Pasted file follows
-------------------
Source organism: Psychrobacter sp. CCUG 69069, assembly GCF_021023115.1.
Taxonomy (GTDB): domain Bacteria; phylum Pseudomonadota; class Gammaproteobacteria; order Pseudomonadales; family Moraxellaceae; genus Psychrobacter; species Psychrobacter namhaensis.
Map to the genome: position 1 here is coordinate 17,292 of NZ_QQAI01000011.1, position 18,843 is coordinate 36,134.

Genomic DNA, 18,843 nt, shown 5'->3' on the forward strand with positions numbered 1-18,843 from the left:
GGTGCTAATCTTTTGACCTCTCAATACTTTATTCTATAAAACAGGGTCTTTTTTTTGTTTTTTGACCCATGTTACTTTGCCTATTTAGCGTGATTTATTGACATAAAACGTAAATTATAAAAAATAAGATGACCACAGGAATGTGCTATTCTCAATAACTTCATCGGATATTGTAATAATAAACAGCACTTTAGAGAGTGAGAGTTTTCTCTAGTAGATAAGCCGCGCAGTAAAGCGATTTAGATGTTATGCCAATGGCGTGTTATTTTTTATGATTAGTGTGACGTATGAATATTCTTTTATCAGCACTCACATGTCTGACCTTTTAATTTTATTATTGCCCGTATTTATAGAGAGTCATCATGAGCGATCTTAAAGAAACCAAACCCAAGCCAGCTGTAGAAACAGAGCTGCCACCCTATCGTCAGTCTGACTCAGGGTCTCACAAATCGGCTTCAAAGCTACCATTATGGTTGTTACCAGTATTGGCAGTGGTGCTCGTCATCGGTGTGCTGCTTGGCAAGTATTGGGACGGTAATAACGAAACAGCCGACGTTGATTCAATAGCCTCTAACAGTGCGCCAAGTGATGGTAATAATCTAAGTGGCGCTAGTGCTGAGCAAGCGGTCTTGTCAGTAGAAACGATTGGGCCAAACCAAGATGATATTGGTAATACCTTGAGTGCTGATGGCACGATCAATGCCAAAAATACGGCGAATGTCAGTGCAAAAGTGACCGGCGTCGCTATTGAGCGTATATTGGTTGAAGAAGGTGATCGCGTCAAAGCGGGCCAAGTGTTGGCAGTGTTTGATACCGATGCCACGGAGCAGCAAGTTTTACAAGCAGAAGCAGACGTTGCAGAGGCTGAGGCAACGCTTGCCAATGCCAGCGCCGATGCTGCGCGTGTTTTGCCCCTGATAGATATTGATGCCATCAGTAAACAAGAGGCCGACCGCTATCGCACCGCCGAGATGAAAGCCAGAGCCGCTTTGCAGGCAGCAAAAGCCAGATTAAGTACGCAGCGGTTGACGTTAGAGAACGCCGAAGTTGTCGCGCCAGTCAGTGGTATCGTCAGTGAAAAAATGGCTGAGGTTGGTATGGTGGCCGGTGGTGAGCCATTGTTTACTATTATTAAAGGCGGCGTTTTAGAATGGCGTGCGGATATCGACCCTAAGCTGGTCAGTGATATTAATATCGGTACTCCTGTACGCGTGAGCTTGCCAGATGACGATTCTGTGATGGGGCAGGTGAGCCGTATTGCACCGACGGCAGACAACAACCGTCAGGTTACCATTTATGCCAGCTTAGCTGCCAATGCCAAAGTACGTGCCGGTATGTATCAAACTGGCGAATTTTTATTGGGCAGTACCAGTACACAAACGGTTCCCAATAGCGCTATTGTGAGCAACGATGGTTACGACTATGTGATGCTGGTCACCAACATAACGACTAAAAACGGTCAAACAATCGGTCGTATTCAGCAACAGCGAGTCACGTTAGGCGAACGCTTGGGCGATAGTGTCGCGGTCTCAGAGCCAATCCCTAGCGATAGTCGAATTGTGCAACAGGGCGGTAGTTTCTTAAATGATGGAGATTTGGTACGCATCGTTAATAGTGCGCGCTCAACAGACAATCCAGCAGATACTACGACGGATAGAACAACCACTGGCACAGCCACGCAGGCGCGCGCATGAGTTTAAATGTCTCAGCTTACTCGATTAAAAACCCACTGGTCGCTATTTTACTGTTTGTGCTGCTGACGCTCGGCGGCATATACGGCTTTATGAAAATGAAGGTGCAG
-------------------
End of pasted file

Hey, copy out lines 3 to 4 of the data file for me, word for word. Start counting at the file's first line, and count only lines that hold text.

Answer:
Map to the genome: position 1 here is coordinate 17,292 of NZ_QQAI01000011.1, position 18,843 is coordinate 36,134.

Genomic DNA, 18,843 nt, shown 5'->3' on the forward strand with positions numbered 1-18,843 from the left: